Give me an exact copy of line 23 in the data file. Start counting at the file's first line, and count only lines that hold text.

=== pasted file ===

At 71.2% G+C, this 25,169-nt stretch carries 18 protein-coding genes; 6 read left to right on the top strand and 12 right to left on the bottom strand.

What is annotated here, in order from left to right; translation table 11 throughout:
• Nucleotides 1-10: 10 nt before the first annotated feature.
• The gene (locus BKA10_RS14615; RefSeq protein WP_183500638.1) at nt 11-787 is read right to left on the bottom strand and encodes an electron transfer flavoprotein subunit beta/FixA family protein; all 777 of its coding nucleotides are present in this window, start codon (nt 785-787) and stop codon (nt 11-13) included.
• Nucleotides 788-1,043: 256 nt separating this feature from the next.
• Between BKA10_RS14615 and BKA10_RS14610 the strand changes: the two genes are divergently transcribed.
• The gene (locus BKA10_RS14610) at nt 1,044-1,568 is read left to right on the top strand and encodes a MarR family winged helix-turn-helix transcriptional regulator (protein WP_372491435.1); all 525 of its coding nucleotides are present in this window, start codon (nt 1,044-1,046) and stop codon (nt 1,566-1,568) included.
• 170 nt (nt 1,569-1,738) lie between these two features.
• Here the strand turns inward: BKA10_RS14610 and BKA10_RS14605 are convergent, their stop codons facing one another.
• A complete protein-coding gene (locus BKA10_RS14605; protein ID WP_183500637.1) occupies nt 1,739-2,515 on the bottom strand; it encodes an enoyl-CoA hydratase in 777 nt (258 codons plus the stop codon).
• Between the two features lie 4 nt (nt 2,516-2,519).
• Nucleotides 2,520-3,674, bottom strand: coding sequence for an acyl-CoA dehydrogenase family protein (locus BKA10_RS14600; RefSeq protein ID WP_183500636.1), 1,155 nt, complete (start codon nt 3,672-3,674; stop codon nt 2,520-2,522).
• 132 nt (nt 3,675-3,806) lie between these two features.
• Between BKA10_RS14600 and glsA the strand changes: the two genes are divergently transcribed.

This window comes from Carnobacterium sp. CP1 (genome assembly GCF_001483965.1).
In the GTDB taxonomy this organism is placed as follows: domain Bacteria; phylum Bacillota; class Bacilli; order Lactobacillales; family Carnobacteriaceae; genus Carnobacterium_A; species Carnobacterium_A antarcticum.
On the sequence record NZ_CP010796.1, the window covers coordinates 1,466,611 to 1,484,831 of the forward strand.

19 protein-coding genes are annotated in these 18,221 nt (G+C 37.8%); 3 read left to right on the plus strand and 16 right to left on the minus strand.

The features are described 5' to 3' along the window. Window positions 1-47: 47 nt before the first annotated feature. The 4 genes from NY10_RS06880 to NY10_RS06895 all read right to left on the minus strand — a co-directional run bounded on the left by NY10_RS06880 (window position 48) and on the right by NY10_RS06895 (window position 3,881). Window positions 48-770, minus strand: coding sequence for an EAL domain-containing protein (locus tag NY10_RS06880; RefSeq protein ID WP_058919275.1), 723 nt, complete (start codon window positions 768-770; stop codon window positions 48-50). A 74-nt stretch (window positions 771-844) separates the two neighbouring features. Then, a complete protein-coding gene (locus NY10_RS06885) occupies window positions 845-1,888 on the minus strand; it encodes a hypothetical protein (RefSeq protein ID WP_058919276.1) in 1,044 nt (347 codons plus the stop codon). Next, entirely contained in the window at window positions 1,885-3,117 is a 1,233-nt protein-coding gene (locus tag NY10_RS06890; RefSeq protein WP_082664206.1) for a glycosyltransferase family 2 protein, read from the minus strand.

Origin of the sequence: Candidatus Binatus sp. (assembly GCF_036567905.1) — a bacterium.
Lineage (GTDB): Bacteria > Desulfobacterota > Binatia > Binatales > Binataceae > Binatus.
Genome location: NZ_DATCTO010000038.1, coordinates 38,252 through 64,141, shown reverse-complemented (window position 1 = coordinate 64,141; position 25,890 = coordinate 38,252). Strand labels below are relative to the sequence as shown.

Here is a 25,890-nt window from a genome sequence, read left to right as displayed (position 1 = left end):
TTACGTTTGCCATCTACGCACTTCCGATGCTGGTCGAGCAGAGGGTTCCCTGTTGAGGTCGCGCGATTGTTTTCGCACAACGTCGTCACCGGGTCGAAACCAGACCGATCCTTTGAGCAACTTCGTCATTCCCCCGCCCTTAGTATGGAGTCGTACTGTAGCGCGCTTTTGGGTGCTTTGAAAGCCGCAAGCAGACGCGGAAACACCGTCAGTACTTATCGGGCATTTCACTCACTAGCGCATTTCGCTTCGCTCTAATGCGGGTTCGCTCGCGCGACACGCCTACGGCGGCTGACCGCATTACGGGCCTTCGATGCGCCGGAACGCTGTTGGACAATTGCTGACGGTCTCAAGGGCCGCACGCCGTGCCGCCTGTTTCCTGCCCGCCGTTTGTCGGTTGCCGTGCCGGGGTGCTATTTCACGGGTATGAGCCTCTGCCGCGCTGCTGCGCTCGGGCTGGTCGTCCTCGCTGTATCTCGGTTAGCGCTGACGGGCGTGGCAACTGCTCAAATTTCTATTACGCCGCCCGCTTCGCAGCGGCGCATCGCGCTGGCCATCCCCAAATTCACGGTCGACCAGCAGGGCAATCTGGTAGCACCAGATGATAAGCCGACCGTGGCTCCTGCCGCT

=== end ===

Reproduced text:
Here is a 25,890-nt window from a genome sequence, read left to right as displayed (position 1 = left end):